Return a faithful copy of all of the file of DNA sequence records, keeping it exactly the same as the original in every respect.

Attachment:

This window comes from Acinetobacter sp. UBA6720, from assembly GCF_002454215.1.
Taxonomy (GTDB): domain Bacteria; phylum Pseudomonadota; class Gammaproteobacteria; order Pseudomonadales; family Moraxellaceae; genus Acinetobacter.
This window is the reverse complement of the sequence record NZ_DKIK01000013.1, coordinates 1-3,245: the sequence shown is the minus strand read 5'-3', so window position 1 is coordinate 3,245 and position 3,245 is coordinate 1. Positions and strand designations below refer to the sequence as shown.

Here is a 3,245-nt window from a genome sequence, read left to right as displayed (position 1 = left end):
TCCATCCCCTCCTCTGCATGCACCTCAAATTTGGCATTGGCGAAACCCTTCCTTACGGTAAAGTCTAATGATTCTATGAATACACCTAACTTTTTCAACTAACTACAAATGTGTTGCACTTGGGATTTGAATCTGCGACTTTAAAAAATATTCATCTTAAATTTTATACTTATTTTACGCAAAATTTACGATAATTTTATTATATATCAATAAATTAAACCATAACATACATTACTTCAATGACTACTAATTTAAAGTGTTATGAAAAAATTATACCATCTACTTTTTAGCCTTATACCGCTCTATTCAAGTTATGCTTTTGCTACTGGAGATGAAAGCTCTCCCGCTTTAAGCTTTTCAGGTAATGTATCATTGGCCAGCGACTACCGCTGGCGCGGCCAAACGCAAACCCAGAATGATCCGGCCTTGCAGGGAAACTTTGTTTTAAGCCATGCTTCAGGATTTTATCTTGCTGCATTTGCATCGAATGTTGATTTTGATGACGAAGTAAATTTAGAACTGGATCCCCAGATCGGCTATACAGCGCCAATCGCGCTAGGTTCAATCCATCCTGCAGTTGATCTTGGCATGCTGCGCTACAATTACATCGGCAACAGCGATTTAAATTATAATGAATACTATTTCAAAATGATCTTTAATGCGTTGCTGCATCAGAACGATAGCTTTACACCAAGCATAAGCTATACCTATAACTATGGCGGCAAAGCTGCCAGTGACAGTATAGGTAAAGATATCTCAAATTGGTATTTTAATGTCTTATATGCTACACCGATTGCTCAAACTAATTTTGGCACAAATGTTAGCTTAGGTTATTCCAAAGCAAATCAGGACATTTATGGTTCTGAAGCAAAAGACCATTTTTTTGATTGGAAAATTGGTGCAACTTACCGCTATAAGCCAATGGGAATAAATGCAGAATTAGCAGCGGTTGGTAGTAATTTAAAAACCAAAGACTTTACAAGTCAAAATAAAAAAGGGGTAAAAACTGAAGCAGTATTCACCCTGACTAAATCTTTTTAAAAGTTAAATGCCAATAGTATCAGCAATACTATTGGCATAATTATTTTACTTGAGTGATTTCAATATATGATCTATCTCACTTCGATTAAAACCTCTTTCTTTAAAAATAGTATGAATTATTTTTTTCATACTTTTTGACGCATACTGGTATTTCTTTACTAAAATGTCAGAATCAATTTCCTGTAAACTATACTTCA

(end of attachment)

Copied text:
This window comes from Acinetobacter sp. UBA6720, from assembly GCF_002454215.1.
Taxonomy (GTDB): domain Bacteria; phylum Pseudomonadota; class Gammaproteobacteria; order Pseudomonadales; family Moraxellaceae; genus Acinetobacter.
This window is the reverse complement of the sequence record NZ_DKIK01000013.1, coordinates 1-3,245: the sequence shown is the minus strand read 5'-3', so window position 1 is coordinate 3,245 and position 3,245 is coordinate 1. Positions and strand designations below refer to the sequence as shown.

Here is a 3,245-nt window from a genome sequence, read left to right as displayed (position 1 = left end):
TCCATCCCCTCCTCTGCATGCACCTCAAATTTGGCATTGGCGAAACCCTTCCTTACGGTAAAGTCTAATGATTCTATGAATACACCTAACTTTTTCAACTAACTACAAATGTGTTGCACTTGGGATTTGAATCTGCGACTTTAAAAAATATTCATCTTAAATTTTATACTTATTTTACGCAAAATTTACGATAATTTTATTATATATCAATAAATTAAACCATAACATACATTACTTCAATGACTACTAATTTAAAGTGTTATGAAAAAATTATACCATCTACTTTTTAGCCTTATACCGCTCTATTCAAGTTATGCTTTTGCTACTGGAGATGAAAGCTCTCCCGCTTTAAGCTTTTCAGGTAATGTATCATTGGCCAGCGACTACCGCTGGCGCGGCCAAACGCAAACCCAGAATGATCCGGCCTTGCAGGGAAACTTTGTTTTAAGCCATGCTTCAGGATTTTATCTTGCTGCATTTGCATCGAATGTTGATTTTGATGACGAAGTAAATTTAGAACTGGATCCCCAGATCGGCTATACAGCGCCAATCGCGCTAGGTTCAATCCATCCTGCAGTTGATCTTGGCATGCTGCGCTACAATTACATCGGCAACAGCGATTTAAATTATAATGAATACTATTTCAAAATGATCTTTAATGCGTTGCTGCATCAGAACGATAGCTTTACACCAAGCATAAGCTATACCTATAACTATGGCGGCAAAGCTGCCAGTGACAGTATAGGTAAAGATATCTCAAATTGGTATTTTAATGTCTTATATGCTACACCGATTGCTCAAACTAATTTTGGCACAAATGTTAGCTTAGGTTATTCCAAAGCAAATCAGGACATTTATGGTTCTGAAGCAAAAGACCATTTTTTTGATTGGAAAATTGGTGCAACTTACCGCTATAAGCCAATGGGAATAAATGCAGAATTAGCAGCGGTTGGTAGTAATTTAAAAACCAAAGACTTTACAAGTCAAAATAAAAAAGGGGTAAAAACTGAAGCAGTATTCACCCTGACTAAATCTTTTTAAAAGTTAAATGCCAATAGTATCAGCAATACTATTGGCATAATTATTTTACTTGAGTGATTTCAATATATGATCTATCTCACTTCGATTAAAACCTCTTTCTTTAAAAATAGTATGAATTATTTTTTTCATACTTTTTGACGCATACTGGTATTTCTTTACTAAAATGTCAGAATCAATTTCCTGTAAACTATACTTCA